The Popular Culture Association continues to be a great source for addressing fascinating aspects at the intersection between the fantastic and culture. Yesterday I received an announcement concerning a call for papers dealing with the topic of mythology and the new millennium for a volume that is viewed as a logical extension of a new book. This new book is edited by David Whitt and John R. Perlich, and it is titled Slayers, Stargates, and Cyborgs: Modern Mythology in the New Millennium (Peter Lang Publishers, 2007). The book is not yet available from American publishing outlets but can be ordered directly from the publisher or from Amazon.com.
The beginning of the twenty-first century has already seen its fair share of modern myths with heroes such as Spider-Man, Superman, and Harry Potter. The authors in this volume deconstruct, discuss, engage, and interrogate the mythologies of the new millennium in science fiction fantasy texts. Using literary and rhetorical criticism—paired with philosophy, cultural studies, media arts, psychology, and communication studies—they illustrate the function, value, and role of new mythologies, and show that the universal appeal of these texts is their mythic power, drawing upon archetypes of the past which resonate with individuals and throughout culture. In this way they demonstrate how mythology is timeless and eternal.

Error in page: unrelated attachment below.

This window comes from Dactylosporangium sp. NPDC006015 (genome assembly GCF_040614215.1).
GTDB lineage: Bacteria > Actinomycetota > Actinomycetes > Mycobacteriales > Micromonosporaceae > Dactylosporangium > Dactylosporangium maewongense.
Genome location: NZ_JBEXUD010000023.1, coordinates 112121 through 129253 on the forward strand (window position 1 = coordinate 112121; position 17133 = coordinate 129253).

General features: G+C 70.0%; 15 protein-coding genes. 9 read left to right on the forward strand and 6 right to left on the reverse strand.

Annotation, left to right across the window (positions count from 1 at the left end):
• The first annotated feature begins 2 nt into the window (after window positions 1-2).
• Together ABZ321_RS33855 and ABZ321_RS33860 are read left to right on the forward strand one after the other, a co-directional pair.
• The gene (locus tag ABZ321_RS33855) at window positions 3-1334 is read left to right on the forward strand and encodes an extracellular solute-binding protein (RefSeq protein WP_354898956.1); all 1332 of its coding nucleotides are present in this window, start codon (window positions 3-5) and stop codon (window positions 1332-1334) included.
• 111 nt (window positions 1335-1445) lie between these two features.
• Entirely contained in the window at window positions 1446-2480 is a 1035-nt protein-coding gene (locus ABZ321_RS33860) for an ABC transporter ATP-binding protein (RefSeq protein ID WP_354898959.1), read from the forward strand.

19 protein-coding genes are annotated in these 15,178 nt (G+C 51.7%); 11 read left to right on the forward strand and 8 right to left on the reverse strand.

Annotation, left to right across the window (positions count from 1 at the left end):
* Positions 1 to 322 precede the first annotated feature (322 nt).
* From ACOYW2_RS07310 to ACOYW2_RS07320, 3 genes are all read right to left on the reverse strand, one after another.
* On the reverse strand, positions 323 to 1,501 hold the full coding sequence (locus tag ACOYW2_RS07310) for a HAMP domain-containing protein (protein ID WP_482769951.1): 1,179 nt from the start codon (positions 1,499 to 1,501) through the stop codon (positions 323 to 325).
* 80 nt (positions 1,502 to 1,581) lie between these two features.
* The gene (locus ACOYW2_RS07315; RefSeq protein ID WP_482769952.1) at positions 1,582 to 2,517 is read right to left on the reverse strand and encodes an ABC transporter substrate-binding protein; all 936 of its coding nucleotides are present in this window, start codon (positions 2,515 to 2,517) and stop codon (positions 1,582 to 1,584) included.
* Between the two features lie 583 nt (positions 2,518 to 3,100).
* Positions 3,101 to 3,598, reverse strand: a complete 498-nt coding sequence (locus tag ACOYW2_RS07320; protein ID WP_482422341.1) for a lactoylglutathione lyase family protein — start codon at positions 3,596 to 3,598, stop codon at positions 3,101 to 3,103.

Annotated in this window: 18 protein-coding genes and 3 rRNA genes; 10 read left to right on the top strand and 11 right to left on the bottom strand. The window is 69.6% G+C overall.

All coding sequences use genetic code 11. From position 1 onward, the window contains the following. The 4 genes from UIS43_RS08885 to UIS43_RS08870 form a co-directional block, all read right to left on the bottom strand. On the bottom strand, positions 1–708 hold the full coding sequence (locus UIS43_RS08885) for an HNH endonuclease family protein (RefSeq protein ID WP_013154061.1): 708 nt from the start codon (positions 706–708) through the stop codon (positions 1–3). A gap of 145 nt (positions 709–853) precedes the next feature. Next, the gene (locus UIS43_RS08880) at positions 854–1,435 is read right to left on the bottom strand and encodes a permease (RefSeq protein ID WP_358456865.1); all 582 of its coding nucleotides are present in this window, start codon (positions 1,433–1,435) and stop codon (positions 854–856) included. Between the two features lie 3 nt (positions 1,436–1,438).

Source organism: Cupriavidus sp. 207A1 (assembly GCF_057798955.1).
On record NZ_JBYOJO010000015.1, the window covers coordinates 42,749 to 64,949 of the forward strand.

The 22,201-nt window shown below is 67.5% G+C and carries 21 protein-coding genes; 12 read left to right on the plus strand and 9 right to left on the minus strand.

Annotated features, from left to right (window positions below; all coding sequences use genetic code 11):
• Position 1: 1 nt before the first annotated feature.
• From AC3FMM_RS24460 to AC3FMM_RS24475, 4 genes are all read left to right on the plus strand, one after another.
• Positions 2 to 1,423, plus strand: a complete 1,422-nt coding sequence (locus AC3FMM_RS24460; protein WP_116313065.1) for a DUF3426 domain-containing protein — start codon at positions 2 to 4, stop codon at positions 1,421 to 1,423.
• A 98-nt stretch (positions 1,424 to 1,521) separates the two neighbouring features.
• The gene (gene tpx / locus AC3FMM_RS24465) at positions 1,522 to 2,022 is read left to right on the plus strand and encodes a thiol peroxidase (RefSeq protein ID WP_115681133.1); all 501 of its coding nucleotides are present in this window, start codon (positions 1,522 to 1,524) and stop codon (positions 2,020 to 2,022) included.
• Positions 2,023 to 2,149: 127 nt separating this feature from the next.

From the Back Cover
“This volume represents fan-scholarship at its most energetic, invigorating, and inspiring. The contributors couple a fan’s close reading and enthusiasm with the confidently-informed theoretical scope of academia—and show that not only do the two approaches mesh perfectly, but that they’re really not that far apart.
“It’s a tribute to the authors that however well you know these shows and movies, you’ll find something here to surprise you; a way of seeing the familiar from a fresh perspective. You’ll want to watch old DVDs again, and check out the ones you haven’t seen. You’ll want to meet the contributors and talk through a few of their ideas— and you get the feeling they’d like that too.”
Will Brooker, Principal Lecturer and Head of Film and Television at Kingston University in London and author Batman Unmasked, Using the Force, and The Blade Runner Experience.